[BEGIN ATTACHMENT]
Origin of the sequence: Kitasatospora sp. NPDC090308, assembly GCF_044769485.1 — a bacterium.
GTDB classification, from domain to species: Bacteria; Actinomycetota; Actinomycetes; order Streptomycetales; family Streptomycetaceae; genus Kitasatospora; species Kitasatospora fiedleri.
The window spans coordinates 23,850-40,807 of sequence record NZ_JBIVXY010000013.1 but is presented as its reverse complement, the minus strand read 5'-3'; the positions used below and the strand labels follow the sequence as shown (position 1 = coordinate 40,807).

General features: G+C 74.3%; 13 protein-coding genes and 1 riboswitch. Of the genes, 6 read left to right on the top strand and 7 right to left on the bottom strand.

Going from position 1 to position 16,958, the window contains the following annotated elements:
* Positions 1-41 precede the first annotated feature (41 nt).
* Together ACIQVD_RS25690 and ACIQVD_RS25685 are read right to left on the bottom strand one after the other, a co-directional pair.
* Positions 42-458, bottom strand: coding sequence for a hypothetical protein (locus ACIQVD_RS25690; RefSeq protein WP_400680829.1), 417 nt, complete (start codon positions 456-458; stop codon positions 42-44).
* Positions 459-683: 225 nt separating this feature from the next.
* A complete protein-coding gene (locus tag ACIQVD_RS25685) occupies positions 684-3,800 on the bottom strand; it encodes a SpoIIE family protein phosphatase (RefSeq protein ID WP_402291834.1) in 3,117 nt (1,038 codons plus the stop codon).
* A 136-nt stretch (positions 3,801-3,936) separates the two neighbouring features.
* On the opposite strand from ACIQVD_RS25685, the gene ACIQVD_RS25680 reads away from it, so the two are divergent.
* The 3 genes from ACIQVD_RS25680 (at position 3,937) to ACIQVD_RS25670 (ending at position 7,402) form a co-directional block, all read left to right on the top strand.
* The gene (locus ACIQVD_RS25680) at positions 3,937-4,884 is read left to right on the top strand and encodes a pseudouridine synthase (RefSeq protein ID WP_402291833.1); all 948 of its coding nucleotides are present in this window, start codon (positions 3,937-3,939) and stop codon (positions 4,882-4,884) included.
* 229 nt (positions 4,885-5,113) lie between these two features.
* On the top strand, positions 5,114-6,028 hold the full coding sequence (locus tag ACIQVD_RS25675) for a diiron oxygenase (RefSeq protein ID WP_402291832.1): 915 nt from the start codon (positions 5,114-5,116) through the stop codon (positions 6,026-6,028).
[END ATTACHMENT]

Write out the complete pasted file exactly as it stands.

Origin of the sequence: Kitasatospora sp. NPDC090308, assembly GCF_044769485.1 — a bacterium.
GTDB classification, from domain to species: Bacteria; Actinomycetota; Actinomycetes; order Streptomycetales; family Streptomycetaceae; genus Kitasatospora; species Kitasatospora fiedleri.
The window spans coordinates 23,850-40,807 of sequence record NZ_JBIVXY010000013.1 but is presented as its reverse complement, the minus strand read 5'-3'; the positions used below and the strand labels follow the sequence as shown (position 1 = coordinate 40,807).

General features: G+C 74.3%; 13 protein-coding genes and 1 riboswitch. Of the genes, 6 read left to right on the top strand and 7 right to left on the bottom strand.

Going from position 1 to position 16,958, the window contains the following annotated elements:
* Positions 1-41 precede the first annotated feature (41 nt).
* Together ACIQVD_RS25690 and ACIQVD_RS25685 are read right to left on the bottom strand one after the other, a co-directional pair.
* Positions 42-458, bottom strand: coding sequence for a hypothetical protein (locus ACIQVD_RS25690; RefSeq protein WP_400680829.1), 417 nt, complete (start codon positions 456-458; stop codon positions 42-44).
* Positions 459-683: 225 nt separating this feature from the next.
* A complete protein-coding gene (locus tag ACIQVD_RS25685) occupies positions 684-3,800 on the bottom strand; it encodes a SpoIIE family protein phosphatase (RefSeq protein ID WP_402291834.1) in 3,117 nt (1,038 codons plus the stop codon).
* A 136-nt stretch (positions 3,801-3,936) separates the two neighbouring features.
* On the opposite strand from ACIQVD_RS25685, the gene ACIQVD_RS25680 reads away from it, so the two are divergent.
* The 3 genes from ACIQVD_RS25680 (at position 3,937) to ACIQVD_RS25670 (ending at position 7,402) form a co-directional block, all read left to right on the top strand.
* The gene (locus ACIQVD_RS25680) at positions 3,937-4,884 is read left to right on the top strand and encodes a pseudouridine synthase (RefSeq protein ID WP_402291833.1); all 948 of its coding nucleotides are present in this window, start codon (positions 3,937-3,939) and stop codon (positions 4,882-4,884) included.
* 229 nt (positions 4,885-5,113) lie between these two features.
* On the top strand, positions 5,114-6,028 hold the full coding sequence (locus tag ACIQVD_RS25675) for a diiron oxygenase (RefSeq protein ID WP_402291832.1): 915 nt from the start codon (positions 5,114-5,116) through the stop codon (positions 6,026-6,028).